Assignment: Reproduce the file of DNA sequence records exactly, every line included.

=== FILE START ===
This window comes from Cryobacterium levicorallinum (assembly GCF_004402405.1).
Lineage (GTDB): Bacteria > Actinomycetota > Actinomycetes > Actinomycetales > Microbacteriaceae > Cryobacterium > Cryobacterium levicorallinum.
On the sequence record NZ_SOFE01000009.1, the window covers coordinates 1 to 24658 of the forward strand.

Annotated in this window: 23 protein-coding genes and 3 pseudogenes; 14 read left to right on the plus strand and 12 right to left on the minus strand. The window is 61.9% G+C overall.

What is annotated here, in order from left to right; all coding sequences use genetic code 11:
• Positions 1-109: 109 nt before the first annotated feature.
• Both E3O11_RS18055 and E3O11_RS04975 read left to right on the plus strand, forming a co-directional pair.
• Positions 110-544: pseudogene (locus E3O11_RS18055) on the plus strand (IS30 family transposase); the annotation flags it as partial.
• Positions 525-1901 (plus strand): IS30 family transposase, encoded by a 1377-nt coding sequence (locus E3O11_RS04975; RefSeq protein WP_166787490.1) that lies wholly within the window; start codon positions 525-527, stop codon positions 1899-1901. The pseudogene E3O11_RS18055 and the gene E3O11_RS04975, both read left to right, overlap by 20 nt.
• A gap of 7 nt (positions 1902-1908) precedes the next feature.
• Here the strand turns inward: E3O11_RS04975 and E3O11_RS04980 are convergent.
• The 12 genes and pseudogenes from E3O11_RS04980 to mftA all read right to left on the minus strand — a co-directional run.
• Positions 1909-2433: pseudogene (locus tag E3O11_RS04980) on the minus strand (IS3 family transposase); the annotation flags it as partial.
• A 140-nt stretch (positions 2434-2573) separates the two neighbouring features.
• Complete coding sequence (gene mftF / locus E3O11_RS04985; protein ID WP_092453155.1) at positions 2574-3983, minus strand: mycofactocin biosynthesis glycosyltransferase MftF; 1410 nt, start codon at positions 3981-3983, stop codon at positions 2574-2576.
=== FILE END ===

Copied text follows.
This window comes from Cryobacterium levicorallinum (assembly GCF_004402405.1).
Lineage (GTDB): Bacteria > Actinomycetota > Actinomycetes > Actinomycetales > Microbacteriaceae > Cryobacterium > Cryobacterium levicorallinum.
On the sequence record NZ_SOFE01000009.1, the window covers coordinates 1 to 24658 of the forward strand.

Annotated in this window: 23 protein-coding genes and 3 pseudogenes; 14 read left to right on the plus strand and 12 right to left on the minus strand. The window is 61.9% G+C overall.

What is annotated here, in order from left to right; all coding sequences use genetic code 11:
• Positions 1-109: 109 nt before the first annotated feature.
• Both E3O11_RS18055 and E3O11_RS04975 read left to right on the plus strand, forming a co-directional pair.
• Positions 110-544: pseudogene (locus E3O11_RS18055) on the plus strand (IS30 family transposase); the annotation flags it as partial.
• Positions 525-1901 (plus strand): IS30 family transposase, encoded by a 1377-nt coding sequence (locus E3O11_RS04975; RefSeq protein WP_166787490.1) that lies wholly within the window; start codon positions 525-527, stop codon positions 1899-1901. The pseudogene E3O11_RS18055 and the gene E3O11_RS04975, both read left to right, overlap by 20 nt.
• A gap of 7 nt (positions 1902-1908) precedes the next feature.
• Here the strand turns inward: E3O11_RS04975 and E3O11_RS04980 are convergent.
• The 12 genes and pseudogenes from E3O11_RS04980 to mftA all read right to left on the minus strand — a co-directional run.
• Positions 1909-2433: pseudogene (locus tag E3O11_RS04980) on the minus strand (IS3 family transposase); the annotation flags it as partial.
• A 140-nt stretch (positions 2434-2573) separates the two neighbouring features.
• Complete coding sequence (gene mftF / locus E3O11_RS04985; protein ID WP_092453155.1) at positions 2574-3983, minus strand: mycofactocin biosynthesis glycosyltransferase MftF; 1410 nt, start codon at positions 3981-3983, stop codon at positions 2574-2576.